In this phase, the spectrum of Massive MIMO base stations will be gradually refarmed to that of 5G NR. Initially, according to the distribution proportion of end users, a part of LTE frequency resources are refarmed to those of 5G NR. As the distribution proportion of end users varies, more LTE frequency resources will be refarmed.


5G NR base stations can be plugged in 4G ones for 4G/5G convergent networking. The convergent networking can use the 5G architecture options defined in 3GPP such as Option 3: Non-standalone/LTE assisted, EPC connected (Fig. 1) or Option 3a: Non-Standalone/LTE assisted, EPC connected (Fig. 2). The two modes differ in that in Option 3, the 4G/5G PDCP converges in the core network while in Option 3a, the 4G/5G PDCP converges on the base stations.


In these two options, the control-plane anchor point of a 4G/5G convergent network is in the LTE network, which guarantees a continuous coverage of 4G/5G multi-mode terminal services while offering enhanced service experience in the 5G deployment areas.


A 4G/5G convergent network can also use the separation of user plane and control plane to offload the 4G/5G convergent multi-mode user-plane traffic to the NR network and use the SCG split bearer to reduce changes to the existing LTE base stations and auxiliary transmission facilities, as specified in Option 3+ (Fig. 3).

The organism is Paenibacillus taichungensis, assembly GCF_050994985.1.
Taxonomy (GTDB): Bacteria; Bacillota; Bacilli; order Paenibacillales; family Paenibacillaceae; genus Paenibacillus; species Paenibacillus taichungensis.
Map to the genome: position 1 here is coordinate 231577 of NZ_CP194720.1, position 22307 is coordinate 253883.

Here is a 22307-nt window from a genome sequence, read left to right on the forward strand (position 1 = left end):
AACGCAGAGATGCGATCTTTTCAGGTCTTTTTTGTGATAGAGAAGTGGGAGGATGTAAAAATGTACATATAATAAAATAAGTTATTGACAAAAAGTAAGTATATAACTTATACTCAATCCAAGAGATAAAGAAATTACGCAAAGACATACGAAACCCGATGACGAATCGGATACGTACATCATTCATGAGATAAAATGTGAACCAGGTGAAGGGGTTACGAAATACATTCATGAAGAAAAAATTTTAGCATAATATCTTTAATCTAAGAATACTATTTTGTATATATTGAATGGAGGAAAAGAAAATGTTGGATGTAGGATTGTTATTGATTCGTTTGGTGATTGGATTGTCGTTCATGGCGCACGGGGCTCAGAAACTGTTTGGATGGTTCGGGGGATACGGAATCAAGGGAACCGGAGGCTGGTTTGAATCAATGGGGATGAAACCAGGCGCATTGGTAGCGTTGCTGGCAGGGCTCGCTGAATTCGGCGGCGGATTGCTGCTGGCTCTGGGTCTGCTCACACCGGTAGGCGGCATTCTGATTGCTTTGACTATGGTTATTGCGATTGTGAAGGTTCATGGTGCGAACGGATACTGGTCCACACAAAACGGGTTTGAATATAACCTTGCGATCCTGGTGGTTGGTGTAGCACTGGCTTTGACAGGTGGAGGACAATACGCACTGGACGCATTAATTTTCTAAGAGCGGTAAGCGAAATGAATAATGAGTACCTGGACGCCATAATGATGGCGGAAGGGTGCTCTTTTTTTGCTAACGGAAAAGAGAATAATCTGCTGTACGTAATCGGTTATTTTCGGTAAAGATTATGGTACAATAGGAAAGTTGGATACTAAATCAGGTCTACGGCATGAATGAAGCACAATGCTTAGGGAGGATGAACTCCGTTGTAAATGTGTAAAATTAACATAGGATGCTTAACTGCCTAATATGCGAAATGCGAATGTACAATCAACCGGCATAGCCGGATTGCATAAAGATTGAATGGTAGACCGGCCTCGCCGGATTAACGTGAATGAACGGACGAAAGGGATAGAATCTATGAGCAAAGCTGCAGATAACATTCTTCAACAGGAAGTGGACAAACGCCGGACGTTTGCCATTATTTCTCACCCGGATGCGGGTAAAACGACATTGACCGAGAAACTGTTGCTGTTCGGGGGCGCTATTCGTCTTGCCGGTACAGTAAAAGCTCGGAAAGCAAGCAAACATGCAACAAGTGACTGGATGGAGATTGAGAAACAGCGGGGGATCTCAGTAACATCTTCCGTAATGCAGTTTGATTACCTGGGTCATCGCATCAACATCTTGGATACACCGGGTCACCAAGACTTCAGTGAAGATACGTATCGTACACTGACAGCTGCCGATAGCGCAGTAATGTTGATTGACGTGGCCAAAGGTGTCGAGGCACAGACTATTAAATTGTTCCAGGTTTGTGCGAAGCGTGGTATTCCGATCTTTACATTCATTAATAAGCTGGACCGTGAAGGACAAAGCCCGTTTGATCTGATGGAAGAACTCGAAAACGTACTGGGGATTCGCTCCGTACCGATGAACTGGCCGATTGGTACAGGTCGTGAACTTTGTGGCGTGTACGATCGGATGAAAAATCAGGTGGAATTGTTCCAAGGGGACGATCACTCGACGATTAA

The split between a central unit and a distributed unit (CU/DU) in a 4G/5G convergent RAN depends on service scenarios and needs to consider performance, fronthaul, costs, and chipsets. A suitable split point is placed at the RLC and PDCP layers, that is, CUs are placed at the PDCP (or higher) layer and DUs are placed at the RLC (or lower) layer.


CUs can be virtualized by using general-purpose processors. Considering the cost-effectiveness, DUs use special-purpose processors. CUs and DUs can be deployed flexibly through the software technology such as network slicing to meet various service scenarios.

The Pre5G technologies advocated by ZTE have been widely accepted in the industry, and ZTE has started to deploy them globally. Based on these technologies, ZTE has also been well prepared for further 4G/5G convergence, aiming to help cooperative partners achieve the evolution from mobile internet to internet of everything (IoE).